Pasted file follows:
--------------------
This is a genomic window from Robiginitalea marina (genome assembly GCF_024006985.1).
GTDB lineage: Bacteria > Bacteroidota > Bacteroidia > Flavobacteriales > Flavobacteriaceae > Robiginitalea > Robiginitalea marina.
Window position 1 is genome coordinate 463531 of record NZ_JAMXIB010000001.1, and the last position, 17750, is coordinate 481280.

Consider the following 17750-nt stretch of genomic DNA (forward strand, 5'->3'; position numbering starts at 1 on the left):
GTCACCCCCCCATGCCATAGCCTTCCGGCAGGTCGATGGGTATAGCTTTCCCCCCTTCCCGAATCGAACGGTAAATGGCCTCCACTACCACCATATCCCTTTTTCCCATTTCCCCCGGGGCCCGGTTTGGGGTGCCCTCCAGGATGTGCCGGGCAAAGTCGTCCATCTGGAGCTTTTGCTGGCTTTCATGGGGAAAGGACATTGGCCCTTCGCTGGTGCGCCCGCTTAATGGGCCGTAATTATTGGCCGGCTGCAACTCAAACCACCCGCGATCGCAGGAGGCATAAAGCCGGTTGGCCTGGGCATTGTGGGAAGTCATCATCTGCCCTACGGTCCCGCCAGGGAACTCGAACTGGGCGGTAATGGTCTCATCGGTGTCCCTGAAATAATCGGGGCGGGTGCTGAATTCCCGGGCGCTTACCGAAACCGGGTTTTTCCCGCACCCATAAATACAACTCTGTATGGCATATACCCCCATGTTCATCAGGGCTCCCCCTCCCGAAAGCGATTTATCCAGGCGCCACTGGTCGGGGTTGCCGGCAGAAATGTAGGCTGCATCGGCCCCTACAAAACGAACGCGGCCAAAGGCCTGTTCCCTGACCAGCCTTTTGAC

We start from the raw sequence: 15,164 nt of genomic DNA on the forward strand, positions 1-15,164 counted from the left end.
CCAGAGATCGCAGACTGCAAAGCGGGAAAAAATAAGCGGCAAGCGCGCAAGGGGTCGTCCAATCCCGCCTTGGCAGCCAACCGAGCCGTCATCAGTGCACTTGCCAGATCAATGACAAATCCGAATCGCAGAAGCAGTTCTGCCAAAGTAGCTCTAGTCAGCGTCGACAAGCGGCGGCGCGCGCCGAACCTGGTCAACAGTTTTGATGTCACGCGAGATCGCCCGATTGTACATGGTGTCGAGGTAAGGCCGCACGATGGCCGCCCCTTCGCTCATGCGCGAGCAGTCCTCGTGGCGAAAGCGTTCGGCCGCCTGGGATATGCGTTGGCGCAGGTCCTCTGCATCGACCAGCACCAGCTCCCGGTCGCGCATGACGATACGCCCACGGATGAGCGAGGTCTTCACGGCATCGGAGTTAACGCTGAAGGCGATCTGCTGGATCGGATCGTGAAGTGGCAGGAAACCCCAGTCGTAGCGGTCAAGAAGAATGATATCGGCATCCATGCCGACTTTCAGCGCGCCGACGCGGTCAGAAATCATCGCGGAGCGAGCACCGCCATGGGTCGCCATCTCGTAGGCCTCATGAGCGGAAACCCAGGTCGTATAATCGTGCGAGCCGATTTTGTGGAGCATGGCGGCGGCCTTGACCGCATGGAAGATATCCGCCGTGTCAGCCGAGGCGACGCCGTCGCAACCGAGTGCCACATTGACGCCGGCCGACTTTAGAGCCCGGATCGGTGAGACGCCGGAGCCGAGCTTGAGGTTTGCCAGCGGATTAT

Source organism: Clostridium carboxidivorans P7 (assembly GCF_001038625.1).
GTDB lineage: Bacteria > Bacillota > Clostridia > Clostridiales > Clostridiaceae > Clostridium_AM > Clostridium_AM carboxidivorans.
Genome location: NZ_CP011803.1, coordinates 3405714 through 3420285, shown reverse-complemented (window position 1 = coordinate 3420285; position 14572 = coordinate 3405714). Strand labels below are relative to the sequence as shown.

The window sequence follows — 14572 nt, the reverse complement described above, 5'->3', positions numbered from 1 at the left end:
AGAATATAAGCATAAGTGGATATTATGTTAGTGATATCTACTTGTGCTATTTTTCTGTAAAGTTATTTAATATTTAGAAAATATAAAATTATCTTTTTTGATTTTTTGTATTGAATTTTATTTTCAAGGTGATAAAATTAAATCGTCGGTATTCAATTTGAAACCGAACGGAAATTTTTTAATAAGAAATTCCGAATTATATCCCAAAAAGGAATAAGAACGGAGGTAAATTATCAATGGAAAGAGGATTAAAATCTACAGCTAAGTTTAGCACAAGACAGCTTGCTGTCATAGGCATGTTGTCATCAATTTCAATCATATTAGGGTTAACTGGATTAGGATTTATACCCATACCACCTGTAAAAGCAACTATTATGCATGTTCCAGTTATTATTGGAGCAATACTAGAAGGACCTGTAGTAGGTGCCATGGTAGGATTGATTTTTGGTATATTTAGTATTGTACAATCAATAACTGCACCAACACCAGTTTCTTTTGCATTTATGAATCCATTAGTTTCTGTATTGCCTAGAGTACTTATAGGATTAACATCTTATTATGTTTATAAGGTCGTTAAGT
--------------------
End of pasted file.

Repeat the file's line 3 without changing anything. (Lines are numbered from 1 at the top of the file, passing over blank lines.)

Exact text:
Window position 1 is genome coordinate 463531 of record NZ_JAMXIB010000001.1, and the last position, 17750, is coordinate 481280.